Shadow’s Exciting News

Shadow is participating in a clinical trial!

Let me begin by telling you that back in May – while I was still at my brother’s home – one of our two vets at Sunrise Animal Hospital called to talk to me about an exciting new treatment for canine joint disease that is still in the clinical testing phase.

Dr. Simpson told me that this new therapy (HUC-DT) uses the stem cells from human umbilical cords; and that he felt Shadow would be a good candidate for the treatment. A quick note here for those of you who, like me, have heard of stem cell therapy but aren’t familiar with how it works: stem cells are the cells present in all our bodies that are there to help heal and rebuild tissues. As we age, we have fewer stem cells but their healing and regenerative effect remains intact if needed.*

When we give a pet human stem cells, the stem cells migrate to the areas of pain and inflammation by following the body’s natural cues, and anchor themselves within the tissues, and begin stimulating the dog’s natural stem cell population to fight inflammation and rebuild tissues.”

The old method of using stem cell therapies in pets was mostly limited to what is known as mesenchymal stem cell transplants (MST). This method required not one surgery, but two surgeries. The first surgery involved anesthetizing the pet and harvesting a large amount of fat cells. Those cells were then sent to a lab where the stem cells were extracted, given various chemical treatments to “boost their vitality”, and shipped back to the veterinarian. Then the pet had to undergo anesthesia a second time to have the treated stem cells implanted. Such a process is not only costly and time-consuming, but also puts the pet at risk of potential dangerous anesthesia side effects twice. Not really a viable option for the older pet.*

The process Dr. Simpson used for Shadow (and other patients, including his own dog) does not involve anesthesia, or any chemicals to boost the stem cells’ viability. Dr. Simpson explains the whole procedure in the video clip below. (We had a slight technical issue at the very beginning which cut off some of Dr. Simpson’s introduction, but that’s okay. You can still get the idea.)

We also took videos of Shadow walking, and then jogging, down the long hallway outside the treatment area so we can document the results of the therapy. And we took some other photos as well.

Hubby and I are both cautiously optimistic about the eventual positive effects on Shadow’s overall quality of life; and excited by the all-natural and safety aspects of the treatment.

On average, results can be expected between four and six weeks following the treatment; but many of Dr. Simpson’s other patients started presenting subtle changes in behavior within two weeks that indicated the treatment was already helping them. I will follow up with more blog posts about how the treatment works for Shadow.

Lastly, I want to give credit where it’s due: All of the “technical” wording that’s either followed by an asterisk (*) or set within quotation marks is either paraphrased or directly quoted from Dr. Simpson’s white paper that he wrote about the HUC-DT treatment. He provided me with a copy for information purposes, and so I could write this post. Please feel free to ask questions in the comments. If I don’t know the answers, I’ll ask Dr. Simpson.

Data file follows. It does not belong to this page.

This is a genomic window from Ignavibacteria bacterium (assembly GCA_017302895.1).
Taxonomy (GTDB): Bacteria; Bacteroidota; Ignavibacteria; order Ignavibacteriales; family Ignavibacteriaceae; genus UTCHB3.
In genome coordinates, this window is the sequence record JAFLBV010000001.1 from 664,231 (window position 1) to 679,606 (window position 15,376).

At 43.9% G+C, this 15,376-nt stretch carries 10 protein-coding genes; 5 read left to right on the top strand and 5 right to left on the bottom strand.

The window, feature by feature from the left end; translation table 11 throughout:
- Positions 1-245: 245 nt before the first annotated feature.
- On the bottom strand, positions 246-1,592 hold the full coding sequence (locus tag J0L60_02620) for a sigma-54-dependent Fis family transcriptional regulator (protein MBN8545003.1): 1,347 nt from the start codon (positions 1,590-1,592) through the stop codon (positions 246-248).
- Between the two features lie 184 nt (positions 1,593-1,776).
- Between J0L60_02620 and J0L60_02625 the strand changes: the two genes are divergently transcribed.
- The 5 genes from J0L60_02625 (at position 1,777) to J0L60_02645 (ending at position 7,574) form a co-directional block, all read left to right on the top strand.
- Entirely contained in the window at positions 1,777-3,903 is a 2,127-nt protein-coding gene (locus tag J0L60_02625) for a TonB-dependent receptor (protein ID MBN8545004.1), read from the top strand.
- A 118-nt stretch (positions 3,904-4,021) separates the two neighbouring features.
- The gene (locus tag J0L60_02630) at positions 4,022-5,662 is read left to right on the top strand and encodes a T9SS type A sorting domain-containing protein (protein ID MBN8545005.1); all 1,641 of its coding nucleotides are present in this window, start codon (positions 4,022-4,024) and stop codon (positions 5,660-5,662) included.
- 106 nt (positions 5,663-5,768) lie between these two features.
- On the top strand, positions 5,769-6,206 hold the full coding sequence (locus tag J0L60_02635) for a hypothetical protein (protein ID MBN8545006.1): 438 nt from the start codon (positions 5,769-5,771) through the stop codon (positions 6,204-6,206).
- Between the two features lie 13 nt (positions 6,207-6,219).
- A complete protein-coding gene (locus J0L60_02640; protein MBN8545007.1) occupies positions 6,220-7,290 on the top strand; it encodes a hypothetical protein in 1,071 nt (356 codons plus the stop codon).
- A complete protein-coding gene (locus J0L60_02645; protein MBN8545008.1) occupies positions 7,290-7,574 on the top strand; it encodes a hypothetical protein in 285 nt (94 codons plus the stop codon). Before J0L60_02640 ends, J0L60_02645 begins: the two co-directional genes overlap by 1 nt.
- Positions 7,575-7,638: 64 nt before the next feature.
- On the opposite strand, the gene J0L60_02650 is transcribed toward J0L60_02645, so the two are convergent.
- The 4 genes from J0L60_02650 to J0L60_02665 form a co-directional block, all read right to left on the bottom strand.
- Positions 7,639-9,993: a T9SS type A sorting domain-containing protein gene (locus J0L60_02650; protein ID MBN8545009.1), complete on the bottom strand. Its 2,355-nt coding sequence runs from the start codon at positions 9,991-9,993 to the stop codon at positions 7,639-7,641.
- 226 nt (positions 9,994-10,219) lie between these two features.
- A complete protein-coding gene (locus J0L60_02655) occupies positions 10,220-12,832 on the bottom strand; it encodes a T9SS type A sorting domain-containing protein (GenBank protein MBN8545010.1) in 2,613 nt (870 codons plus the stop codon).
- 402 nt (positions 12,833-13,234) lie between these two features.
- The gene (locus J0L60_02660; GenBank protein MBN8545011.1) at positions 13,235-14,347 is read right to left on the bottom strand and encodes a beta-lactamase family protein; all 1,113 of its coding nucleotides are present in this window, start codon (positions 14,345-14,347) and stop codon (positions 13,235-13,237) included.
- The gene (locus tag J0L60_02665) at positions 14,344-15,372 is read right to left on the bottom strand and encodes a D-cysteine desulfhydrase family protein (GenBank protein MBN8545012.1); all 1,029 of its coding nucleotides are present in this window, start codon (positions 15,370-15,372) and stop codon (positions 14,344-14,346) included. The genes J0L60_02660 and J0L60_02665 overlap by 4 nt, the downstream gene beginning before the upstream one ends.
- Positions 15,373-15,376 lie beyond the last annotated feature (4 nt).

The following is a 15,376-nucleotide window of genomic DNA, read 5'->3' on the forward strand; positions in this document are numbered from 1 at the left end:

18 thoughts on “Shadow’s Exciting News

  1. My Golden Life says:

    Thanks, Pamela! We’re hoping it helps Shadow, too. But, even if this treatment doesn’t help Shadow directly, knowing that the data we collect from her treatment may help millions of future pets – including Ducky – makes it all worthwhile.

    The nice thing is that even if the treatment doesn’t help Shadow’s arthritis, it may help her liver enough to make it possible to discontinue the Denamarin. The stem cells migrate within the dog’s body to areas where they are needed. At least that’s what the data is showing so far. So, I’m really excited about the possibilities. We will just have to wait and see.


  2. Pamela says:

    I can’t watch the video right now–not enough bandwidth. But I’m very interested and hope it is a good treatment for Shadow. How wonderful that you and Shadow are helping to provide data for the research that could possibly help millions of other pets (and perhaps humans).

    Liked by 1 person

  3. Tails Around the Ranch says:

    Oh my gosh…this is sooooo cool! How exciting to be able to be a part of something so cutting edge with such tremendous potential. Sending oodles of poodles best wishes with extra ear scratches for sweet Shadow. 💖

    Liked by 1 person

  4. Jan K says:

    It’s so exciting, not only for you and Shadow, but for so many dogs out there who could benefit from this therapy if these trials go well! So not only are you hopefully helping Shadow, but it’s such a great thing to do to potentially help other animals down the road. I love how simple it is too.
    Oh, that’s one question I have – so is this a one-time thing or does it have to be repeated at any point if it works?
    What a progressive vet you have – that’s so great! We will be keeping all paws crossed here for good results. ♥

    Liked by 2 people

    • My Golden Life says:

      Normally, it’s a one-time treatment; however, if no results are apparent with the first one, the vet and client have the option of repeating the treatment. It can take up to six months to see results, though, so the repeat wouldn’t happen until the six-month period has passed.

      One thing I didn’t mention is that dogs with heart conditions and cancer may not be good candidates for the treatment. That’s why pre-treatment chemistry panels and x-rays are so important. I should have included this info in this post, but I wanted to get the basic info out there.


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